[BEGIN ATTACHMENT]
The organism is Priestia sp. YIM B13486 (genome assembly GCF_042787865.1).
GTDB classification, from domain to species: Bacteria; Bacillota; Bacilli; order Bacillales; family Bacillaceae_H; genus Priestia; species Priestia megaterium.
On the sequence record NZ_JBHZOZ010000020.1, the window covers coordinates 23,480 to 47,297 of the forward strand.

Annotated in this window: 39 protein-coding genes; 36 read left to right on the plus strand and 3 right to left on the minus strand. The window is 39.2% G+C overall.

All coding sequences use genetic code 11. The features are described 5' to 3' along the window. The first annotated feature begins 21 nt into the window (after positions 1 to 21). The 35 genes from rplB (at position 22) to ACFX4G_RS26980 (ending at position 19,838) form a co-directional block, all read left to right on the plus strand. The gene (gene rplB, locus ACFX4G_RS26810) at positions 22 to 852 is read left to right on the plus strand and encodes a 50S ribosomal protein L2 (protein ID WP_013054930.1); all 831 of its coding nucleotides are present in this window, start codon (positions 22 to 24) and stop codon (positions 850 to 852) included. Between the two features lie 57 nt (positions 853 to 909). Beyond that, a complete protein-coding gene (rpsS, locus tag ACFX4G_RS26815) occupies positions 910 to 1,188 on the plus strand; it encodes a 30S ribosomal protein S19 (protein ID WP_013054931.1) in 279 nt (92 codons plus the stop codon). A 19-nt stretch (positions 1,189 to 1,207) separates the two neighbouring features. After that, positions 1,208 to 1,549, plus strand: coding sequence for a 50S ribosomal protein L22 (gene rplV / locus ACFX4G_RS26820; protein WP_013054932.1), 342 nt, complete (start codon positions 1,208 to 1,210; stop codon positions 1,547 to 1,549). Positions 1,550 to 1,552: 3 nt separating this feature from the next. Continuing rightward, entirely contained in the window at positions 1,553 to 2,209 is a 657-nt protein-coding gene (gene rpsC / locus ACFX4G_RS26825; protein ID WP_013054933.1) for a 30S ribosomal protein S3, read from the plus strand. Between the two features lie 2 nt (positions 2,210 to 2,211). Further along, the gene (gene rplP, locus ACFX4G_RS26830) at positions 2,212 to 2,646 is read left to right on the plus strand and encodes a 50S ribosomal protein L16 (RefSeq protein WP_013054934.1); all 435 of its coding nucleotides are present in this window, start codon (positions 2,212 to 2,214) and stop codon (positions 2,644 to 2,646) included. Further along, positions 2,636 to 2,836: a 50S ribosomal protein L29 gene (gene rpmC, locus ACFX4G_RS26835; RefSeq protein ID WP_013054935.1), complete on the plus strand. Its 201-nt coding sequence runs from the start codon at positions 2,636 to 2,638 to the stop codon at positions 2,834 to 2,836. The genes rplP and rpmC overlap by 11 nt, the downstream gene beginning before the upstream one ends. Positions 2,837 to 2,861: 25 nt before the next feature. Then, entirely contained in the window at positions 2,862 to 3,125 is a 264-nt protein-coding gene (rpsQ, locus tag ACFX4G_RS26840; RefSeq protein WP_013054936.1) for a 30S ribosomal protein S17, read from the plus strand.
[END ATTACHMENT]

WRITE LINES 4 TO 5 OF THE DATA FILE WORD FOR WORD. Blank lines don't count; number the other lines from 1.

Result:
Annotated in this window: 39 protein-coding genes; 36 read left to right on the plus strand and 3 right to left on the minus strand. The window is 39.2% G+C overall.

All coding sequences use genetic code 11. The features are described 5' to 3' along the window. The first annotated feature begins 21 nt into the window (after positions 1 to 21). The 35 genes from rplB (at position 22) to ACFX4G_RS26980 (ending at position 19,838) form a co-directional block, all read left to right on the plus strand. The gene (gene rplB, locus ACFX4G_RS26810) at positions 22 to 852 is read left to right on the plus strand and encodes a 50S ribosomal protein L2 (protein ID WP_013054930.1); all 831 of its coding nucleotides are present in this window, start codon (positions 22 to 24) and stop codon (positions 850 to 852) included. Between the two features lie 57 nt (positions 853 to 909). Beyond that, a complete protein-coding gene (rpsS, locus tag ACFX4G_RS26815) occupies positions 910 to 1,188 on the plus strand; it encodes a 30S ribosomal protein S19 (protein ID WP_013054931.1) in 279 nt (92 codons plus the stop codon). A 19-nt stretch (positions 1,189 to 1,207) separates the two neighbouring features. After that, positions 1,208 to 1,549, plus strand: coding sequence for a 50S ribosomal protein L22 (gene rplV / locus ACFX4G_RS26820; protein WP_013054932.1), 342 nt, complete (start codon positions 1,208 to 1,210; stop codon positions 1,547 to 1,549). Positions 1,550 to 1,552: 3 nt separating this feature from the next. Continuing rightward, entirely contained in the window at positions 1,553 to 2,209 is a 657-nt protein-coding gene (gene rpsC / locus ACFX4G_RS26825; protein ID WP_013054933.1) for a 30S ribosomal protein S3, read from the plus strand. Between the two features lie 2 nt (positions 2,210 to 2,211). Further along, the gene (gene rplP, locus ACFX4G_RS26830) at positions 2,212 to 2,646 is read left to right on the plus strand and encodes a 50S ribosomal protein L16 (RefSeq protein WP_013054934.1); all 435 of its coding nucleotides are present in this window, start codon (positions 2,212 to 2,214) and stop codon (positions 2,644 to 2,646) included. Further along, positions 2,636 to 2,836: a 50S ribosomal protein L29 gene (gene rpmC, locus ACFX4G_RS26835; RefSeq protein ID WP_013054935.1), complete on the plus strand. Its 201-nt coding sequence runs from the start codon at positions 2,636 to 2,638 to the stop codon at positions 2,834 to 2,836. The genes rplP and rpmC overlap by 11 nt, the downstream gene beginning before the upstream one ends. Positions 2,837 to 2,861: 25 nt before the next feature. Then, entirely contained in the window at positions 2,862 to 3,125 is a 264-nt protein-coding gene (rpsQ, locus tag ACFX4G_RS26840; RefSeq protein WP_013054936.1) for a 30S ribosomal protein S17, read from the plus strand.